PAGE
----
It’s Emmy night. I am planted in front of the TV with some Cheez-Its, waiting to see how my favorites fare this evening. I love TV. As a parent and someone in the education biz, I should probably not love it as much as I do. But I do.
As a kid I liked TV for the same reason any kid likes it — it’s entertaining and doesn’t ask much of the viewer. And you can eat Count Chocula out of the box while being entertained. That’s a powerful combination.
Then I got older, and started to appreciate what was behind the show. In particular, the writing. The acting can be pretty spectacular, too, but I barely squeaked a C in drama class and I don’t really get the nuts and bolts of the profession. To me, the most amazing thing actors do is remember their lines. I can’t remember where I put my shoes, but Kevin Spacey can spout out a soliloquy like nobody’s business on House of Cards (watch that show, by the way – it’s fantastic).
Which brings me back to the writing. The writing gives Kevin Spacey the words and the tone, and he adds his magic to it. Without a good script, he can add all the magic he wants and it still won’t go anywhere (ahem, Star Wars: The Phantom Menace).
What really solidified my appreciation for good scripting was a grad class I took as part of my master’s program. The class was screenwriting, which I knew hardly anything about. On the first day the enthusiastic adjunct professor beamed at us, and declared that she knew “there was a movie script inside of us, burning to be set free onto the page.” The only thing burning inside of me was the desire to finish my MS before I ran out of room for tuition on my credit card. I have to give her credit – by the end of the semester she had indeed coaxed a very rudimentary romantic comedy from me.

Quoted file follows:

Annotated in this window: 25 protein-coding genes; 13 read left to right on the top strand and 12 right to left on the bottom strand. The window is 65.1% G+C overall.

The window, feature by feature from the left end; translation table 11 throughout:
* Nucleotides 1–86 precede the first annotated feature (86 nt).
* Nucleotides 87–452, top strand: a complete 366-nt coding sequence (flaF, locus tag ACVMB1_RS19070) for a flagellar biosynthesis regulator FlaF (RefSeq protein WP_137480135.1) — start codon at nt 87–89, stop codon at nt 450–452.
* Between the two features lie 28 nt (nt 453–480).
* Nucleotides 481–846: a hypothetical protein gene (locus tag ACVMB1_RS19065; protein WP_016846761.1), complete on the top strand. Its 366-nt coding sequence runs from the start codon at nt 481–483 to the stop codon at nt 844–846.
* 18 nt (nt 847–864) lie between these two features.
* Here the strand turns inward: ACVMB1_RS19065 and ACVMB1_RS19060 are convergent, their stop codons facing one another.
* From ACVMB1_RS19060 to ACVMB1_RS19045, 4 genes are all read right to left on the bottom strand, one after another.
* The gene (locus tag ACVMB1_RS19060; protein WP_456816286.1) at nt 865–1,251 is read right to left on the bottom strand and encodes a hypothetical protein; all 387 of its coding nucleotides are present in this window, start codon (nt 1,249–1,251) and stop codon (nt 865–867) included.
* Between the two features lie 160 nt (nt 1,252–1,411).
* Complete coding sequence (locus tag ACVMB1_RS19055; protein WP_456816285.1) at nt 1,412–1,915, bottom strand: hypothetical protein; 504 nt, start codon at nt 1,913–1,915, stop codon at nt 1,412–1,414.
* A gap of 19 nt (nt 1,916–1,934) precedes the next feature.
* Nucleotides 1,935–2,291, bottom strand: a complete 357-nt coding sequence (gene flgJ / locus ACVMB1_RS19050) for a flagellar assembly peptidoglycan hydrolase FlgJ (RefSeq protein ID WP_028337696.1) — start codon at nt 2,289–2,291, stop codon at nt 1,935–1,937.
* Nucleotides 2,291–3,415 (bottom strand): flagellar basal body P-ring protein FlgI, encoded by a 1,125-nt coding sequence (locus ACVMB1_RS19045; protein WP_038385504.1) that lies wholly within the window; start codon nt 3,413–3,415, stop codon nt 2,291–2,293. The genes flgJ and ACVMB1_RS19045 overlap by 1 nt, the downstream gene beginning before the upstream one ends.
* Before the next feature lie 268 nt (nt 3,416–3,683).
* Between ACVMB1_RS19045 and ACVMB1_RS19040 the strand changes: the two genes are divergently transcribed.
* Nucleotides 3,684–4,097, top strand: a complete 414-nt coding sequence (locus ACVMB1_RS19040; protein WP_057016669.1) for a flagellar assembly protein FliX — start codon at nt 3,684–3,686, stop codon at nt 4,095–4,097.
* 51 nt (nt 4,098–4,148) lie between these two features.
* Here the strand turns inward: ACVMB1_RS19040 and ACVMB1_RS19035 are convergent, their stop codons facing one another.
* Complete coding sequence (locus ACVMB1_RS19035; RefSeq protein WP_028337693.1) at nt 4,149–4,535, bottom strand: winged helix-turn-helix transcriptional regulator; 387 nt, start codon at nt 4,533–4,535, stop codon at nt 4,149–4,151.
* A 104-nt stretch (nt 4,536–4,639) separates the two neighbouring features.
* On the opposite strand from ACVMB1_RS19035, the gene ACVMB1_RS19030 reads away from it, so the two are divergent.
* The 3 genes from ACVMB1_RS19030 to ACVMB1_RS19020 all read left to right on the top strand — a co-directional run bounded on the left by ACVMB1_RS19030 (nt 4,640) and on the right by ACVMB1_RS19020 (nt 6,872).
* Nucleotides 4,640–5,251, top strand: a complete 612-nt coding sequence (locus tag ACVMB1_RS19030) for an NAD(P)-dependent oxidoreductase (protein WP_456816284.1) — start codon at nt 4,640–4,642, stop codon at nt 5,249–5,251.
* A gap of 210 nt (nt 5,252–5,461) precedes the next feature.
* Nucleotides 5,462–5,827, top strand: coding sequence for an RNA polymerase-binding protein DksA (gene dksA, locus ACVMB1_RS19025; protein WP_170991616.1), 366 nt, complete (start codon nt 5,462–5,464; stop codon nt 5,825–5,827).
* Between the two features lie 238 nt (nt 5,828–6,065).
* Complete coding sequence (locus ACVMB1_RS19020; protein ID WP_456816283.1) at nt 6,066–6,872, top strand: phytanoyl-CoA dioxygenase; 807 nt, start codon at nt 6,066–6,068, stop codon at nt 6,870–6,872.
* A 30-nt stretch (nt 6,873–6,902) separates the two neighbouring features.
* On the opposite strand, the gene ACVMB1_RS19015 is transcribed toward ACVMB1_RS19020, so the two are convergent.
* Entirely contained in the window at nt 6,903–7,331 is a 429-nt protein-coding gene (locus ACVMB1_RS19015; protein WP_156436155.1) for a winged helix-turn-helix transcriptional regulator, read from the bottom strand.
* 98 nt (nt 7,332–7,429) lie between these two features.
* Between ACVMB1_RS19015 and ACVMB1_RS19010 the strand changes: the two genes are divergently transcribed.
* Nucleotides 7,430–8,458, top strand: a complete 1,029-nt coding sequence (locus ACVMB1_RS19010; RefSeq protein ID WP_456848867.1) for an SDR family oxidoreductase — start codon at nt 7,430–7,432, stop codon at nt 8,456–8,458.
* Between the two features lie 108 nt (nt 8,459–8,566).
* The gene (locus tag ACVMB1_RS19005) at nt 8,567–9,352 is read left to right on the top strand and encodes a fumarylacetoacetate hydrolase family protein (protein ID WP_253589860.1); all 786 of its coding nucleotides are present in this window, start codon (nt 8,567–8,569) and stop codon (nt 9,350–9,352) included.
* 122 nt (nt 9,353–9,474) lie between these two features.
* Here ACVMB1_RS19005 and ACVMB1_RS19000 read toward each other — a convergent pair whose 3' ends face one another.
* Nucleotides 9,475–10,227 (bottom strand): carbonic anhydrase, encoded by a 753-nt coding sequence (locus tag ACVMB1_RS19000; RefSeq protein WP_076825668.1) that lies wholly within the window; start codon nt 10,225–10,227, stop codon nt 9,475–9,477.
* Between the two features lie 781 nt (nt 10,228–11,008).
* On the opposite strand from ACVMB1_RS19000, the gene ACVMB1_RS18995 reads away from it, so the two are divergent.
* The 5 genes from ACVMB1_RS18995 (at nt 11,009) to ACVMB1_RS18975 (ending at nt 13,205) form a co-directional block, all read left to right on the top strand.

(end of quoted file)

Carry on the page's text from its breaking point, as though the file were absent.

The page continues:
I also learned a few details that made me appreciate my beloved TV (and movies) even more. Each page of script represents roughly one minute on screen. When you take out time for commercials, that leaves about 20 pages of script to cover the A plot, the B plot, and inject some comedic zingers or dramatic twists, making sure each main character has something meaningful to say or do. This is NOT easy. The script has to be so tight that not a word is wasted. (Random aside – the professor gave us scripts for the movies American Beauty and Witness as two examples of “near perfect” screenplays. If you watch either of these again, pay special attention to the plot and pacing – it’s impressive.)
This year’s harvest of TV writing is something the pilgrims would envy. Right now I’m admiring and totally enjoying the writing on three shows: House of Cards, New Girl, and The Mindy Project. Orphan Black is pretty awesome, too, but the writing is elevated by the fantastic lead actress, who plays seven roles on the show. Seven. And she does it very well.
I’m turning to you, readers – what show has awesome writing that’s not on my list? My DVR is waiting for your recommendations!